Pluto is slightly over 1,400 miles (2250 km) wide or about half the breadth of the United States or two-thirds the width of the Moon. With its average temperature of -387F (-232C) – Pluto’s surface is coated in ice made of water, methane, and nitrogen and is believed to have a rocky core and possibly a deep ocean.
This Week @NASA: Private Astronaut Mission, Autonomous Snake-Like Robot Explorer, TROPICS Launch – SciTechDaily
The second all-private astronaut mission to the space station …
Completing the set of tiny severe weather trackers …
And a robotic explorer – with a twist …
A few of the stories to tell you about – This Week at <span class="glossaryLink" aria-describedby="tt" data-cmtooltip="
” data-gt-translate-attributes=”["attribute":"data-cmtooltip", "format":"html"]”>NASA!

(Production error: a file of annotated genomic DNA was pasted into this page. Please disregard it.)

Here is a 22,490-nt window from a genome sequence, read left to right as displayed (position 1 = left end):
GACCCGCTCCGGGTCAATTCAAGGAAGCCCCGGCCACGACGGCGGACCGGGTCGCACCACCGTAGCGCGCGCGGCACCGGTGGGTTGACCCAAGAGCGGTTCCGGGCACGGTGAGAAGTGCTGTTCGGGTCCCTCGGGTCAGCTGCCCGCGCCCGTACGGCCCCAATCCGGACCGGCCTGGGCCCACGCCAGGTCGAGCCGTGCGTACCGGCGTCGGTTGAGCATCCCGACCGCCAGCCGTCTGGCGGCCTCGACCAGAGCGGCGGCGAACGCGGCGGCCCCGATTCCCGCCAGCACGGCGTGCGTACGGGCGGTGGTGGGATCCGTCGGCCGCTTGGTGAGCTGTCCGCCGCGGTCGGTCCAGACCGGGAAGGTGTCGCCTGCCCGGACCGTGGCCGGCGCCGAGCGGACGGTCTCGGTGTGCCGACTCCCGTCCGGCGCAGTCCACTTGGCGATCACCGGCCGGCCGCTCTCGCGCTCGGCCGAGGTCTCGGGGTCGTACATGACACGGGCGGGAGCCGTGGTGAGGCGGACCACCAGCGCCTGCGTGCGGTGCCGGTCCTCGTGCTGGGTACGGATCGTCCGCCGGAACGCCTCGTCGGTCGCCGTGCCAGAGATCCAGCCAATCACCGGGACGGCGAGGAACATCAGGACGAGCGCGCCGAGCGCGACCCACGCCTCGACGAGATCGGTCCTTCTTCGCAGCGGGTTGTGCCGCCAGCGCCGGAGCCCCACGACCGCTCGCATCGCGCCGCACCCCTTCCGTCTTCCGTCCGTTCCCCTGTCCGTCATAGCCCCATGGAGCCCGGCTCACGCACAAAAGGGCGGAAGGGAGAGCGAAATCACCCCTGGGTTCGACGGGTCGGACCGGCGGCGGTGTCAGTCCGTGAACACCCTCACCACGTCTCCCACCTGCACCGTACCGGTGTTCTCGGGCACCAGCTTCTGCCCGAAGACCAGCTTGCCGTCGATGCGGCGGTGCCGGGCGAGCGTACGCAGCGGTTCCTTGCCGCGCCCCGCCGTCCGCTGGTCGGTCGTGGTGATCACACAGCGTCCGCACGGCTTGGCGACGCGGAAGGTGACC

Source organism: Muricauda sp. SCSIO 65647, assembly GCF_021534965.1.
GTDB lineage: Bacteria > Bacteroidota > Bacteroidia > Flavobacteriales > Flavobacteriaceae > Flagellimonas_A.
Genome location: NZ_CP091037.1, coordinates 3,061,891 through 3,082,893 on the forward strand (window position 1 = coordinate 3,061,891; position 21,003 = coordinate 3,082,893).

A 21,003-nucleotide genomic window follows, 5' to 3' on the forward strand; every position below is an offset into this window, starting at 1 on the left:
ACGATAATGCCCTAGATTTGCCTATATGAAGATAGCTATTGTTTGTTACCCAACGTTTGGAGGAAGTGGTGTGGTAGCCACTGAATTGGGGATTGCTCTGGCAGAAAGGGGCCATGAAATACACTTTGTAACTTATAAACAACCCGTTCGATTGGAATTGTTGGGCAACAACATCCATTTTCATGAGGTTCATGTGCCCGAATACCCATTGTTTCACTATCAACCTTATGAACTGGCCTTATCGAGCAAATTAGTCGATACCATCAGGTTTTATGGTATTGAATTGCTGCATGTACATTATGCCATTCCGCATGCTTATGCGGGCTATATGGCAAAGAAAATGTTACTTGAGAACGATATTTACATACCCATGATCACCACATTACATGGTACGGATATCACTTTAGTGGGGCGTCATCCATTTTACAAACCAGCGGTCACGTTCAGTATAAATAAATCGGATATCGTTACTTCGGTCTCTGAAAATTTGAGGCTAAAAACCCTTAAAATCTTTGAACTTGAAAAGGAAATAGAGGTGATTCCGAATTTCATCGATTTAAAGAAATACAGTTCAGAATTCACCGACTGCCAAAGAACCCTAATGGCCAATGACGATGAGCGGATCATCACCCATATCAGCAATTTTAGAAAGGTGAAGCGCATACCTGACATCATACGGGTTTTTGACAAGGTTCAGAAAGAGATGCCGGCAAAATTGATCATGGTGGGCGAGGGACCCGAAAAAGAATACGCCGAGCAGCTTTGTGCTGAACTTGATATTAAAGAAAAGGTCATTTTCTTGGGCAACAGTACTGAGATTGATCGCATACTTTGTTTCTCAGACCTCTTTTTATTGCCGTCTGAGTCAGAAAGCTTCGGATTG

Second Private Astronaut Mission to the Space Station
On May 21, a <span class="glossaryLink" aria-describedby="tt" data-cmtooltip="
” data-gt-translate-attributes=”["attribute":"data-cmtooltip", "format":"html"]”>SpaceX Dragon spacecraft launched from NASA’s Kennedy Space Center on Axiom Mission 2, the second all private astronaut mission to the International Space Station.
The four-person crew, commanded by former NASA astronaut Peggy Whitson, is scheduled to spend several days conducting research, outreach, and commercial activities on the space station.
Final Pair of Storm-Observing CubeSats Launched
The final two CubeSats for NASA’s TROPICS mission launched from Rocket Lab’s Launch Complex 1 in New Zealand on May 26. The small satellites will join two other identical spacecraft that launched to orbit earlier this month.